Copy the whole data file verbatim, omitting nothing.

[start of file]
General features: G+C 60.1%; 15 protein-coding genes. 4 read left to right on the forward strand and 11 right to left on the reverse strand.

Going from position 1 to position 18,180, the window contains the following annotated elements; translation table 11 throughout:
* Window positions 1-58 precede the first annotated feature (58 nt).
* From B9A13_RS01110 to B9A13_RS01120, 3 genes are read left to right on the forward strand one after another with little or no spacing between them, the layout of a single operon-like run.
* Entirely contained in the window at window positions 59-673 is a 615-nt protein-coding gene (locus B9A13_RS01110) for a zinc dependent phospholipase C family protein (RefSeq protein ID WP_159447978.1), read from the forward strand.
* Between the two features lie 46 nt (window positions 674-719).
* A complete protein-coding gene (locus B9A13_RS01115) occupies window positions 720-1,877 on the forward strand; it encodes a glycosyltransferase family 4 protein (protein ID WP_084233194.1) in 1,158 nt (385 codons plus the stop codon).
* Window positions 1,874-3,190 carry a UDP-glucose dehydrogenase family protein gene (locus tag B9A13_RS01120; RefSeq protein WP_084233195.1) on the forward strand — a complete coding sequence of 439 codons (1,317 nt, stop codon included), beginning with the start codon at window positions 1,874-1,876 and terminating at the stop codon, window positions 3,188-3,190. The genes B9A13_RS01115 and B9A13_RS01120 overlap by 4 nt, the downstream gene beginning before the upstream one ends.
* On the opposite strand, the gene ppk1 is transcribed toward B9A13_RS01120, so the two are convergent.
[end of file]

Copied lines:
General features: G+C 60.1%; 15 protein-coding genes. 4 read left to right on the forward strand and 11 right to left on the reverse strand.

Going from position 1 to position 18,180, the window contains the following annotated elements; translation table 11 throughout:
* Window positions 1-58 precede the first annotated feature (58 nt).
* From B9A13_RS01110 to B9A13_RS01120, 3 genes are read left to right on the forward strand one after another with little or no spacing between them, the layout of a single operon-like run.
* Entirely contained in the window at window positions 59-673 is a 615-nt protein-coding gene (locus B9A13_RS01110) for a zinc dependent phospholipase C family protein (RefSeq protein ID WP_159447978.1), read from the forward strand.
* Between the two features lie 46 nt (window positions 674-719).
* A complete protein-coding gene (locus B9A13_RS01115) occupies window positions 720-1,877 on the forward strand; it encodes a glycosyltransferase family 4 protein (protein ID WP_084233194.1) in 1,158 nt (385 codons plus the stop codon).
* Window positions 1,874-3,190 carry a UDP-glucose dehydrogenase family protein gene (locus tag B9A13_RS01120; RefSeq protein WP_084233195.1) on the forward strand — a complete coding sequence of 439 codons (1,317 nt, stop codon included), beginning with the start codon at window positions 1,874-1,876 and terminating at the stop codon, window positions 3,188-3,190. The genes B9A13_RS01115 and B9A13_RS01120 overlap by 4 nt, the downstream gene beginning before the upstream one ends.
* On the opposite strand, the gene ppk1 is transcribed toward B9A13_RS01120, so the two are convergent.